I felt I had clocked more miles than vehicles headed for the scrapyard. But despite the long and sleepless flights from Singapore to Mexico City, my eyes were wide open. Insomniac? No. My taxi driver from the airport had clear pretensions to be Mexico’s first F1 winner since Pedro Rodriguez in 1970. It was hardly surprising then, that a shower and cuppa tea later, I was out and about in Mexico City’s historic quarter.
When the Spanish conquistadores arrived over 5 centuries ago, they had 2 things on their mind: Gold and God. So understandably they spared no expense or effort in building the grand Cathedral Metropolitana.
It was clearly designed to inspire awe and reverence in equal measure amongst the conquered Aztecs. The striking stone reliefs outside are almost as impressive as the glittering, ultra-baroque style altars inside. Rich gilt carvings depict angels, saints and cherubim in dramatic poses. One of my lasting memories of the church, though, is the majestic row of candlestick holders. The statues holding aloft the giant candles look like medieval jedi knights, brandishing candle sabres, as they perform their sentinel watch.
While modern Mexico City’s heart may be Spanish, the soul is Aztec. And so, just a short walk brings you to the Templo Mayor. The major ceremonial site of the Aztec empire is said to have been built at the exact spot where the wandering Aztecs found the prophesied sign of an eagle eating a snake while seated on a cactus. (This is now Mexico’s national emblem.)
The colonising Spanish, who used almost two-thirds of the temple’s stones to construct their own churches and palaces, destroyed much of the site. But you can still see giant heads of feathered serpents, which signalled divine power to the ancient Aztecs. A look inside the on-site museum reveals many other excavated wonders, like the Aztec God of Death and an Eagle Warrior.
If all this sightseeing makes you hungry, fear not. Roadside stalls, restaurants and eateries are as plentiful as Lucha Libre posters and vendors selling boxing gloves. Tacos? Ole. Burritos? Why not? Chimichangas? Of course, of course, of course. For the more adventurous, walking vendors with trays on their heads, sell a kind of horrid looking jelly with some fruits on the top.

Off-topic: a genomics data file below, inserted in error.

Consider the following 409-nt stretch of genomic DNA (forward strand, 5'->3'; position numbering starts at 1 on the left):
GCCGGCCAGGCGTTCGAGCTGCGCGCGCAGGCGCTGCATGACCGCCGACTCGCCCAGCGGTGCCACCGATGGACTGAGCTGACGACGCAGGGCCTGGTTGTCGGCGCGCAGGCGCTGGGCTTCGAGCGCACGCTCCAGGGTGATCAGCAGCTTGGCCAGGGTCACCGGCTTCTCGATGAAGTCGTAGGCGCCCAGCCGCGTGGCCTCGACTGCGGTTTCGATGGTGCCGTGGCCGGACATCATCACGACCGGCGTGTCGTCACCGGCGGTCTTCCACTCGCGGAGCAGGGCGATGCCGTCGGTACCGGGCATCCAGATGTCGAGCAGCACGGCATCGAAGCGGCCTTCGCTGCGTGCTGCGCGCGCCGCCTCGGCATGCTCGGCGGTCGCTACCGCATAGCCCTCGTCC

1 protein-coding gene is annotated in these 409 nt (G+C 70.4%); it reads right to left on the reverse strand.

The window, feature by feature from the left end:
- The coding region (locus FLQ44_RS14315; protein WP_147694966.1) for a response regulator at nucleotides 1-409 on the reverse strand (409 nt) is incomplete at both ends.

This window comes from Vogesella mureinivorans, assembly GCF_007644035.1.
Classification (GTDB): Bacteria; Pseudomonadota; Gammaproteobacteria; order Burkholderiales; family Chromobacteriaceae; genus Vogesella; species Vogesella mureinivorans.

Take a stroll from here towards Alameda Park and you will see that in Mexico City, the past is always within kissing distance of the present. Where kings once sat, your average Joaquin now sits imperiously to get his shoes shined; sombrero-wearing cops sit astride horses instead of modern cars; and graffiti sits cheekily under the vintage visages on a classic building, setting the tone for a music shop.
Alameda Park too has a past far darker than its leafy, floral present state. It was a site for the burning of heretics. But today dog owners, young couples and families pleasantly kill time, sometimes to the toe-tapping tunes of pop-up concerts. While I was there, a bus with an open-top pulled up and a band started playing. A sign that the city sways to a lively Latin beat.
A little distance away, El Caballito plays a pivotal role in a magic moment. The statue of the Spanish king, Charles IV, riding a horse sits amidst some heavy traffic. He looks ahead with an arm outstretched, seeming to point out the unremarkable jam of honking cars. Nearby, a saxophonist began to play. At the same time, a vendor blew soap bubbles from a toy for children. The image of a sombre emperor bathed in soap bubbles while the air was filled with a soulful saxophone melody, will remain etched in my memory for a long time.
As the sun began to set, my addled mind had just one thought: Sleep. I headed back to the hotel feeling that my dreams tonight would be good. After all, tomorrow I was headed to a place where a peasant had a divine vision of the Virgin Mary herself.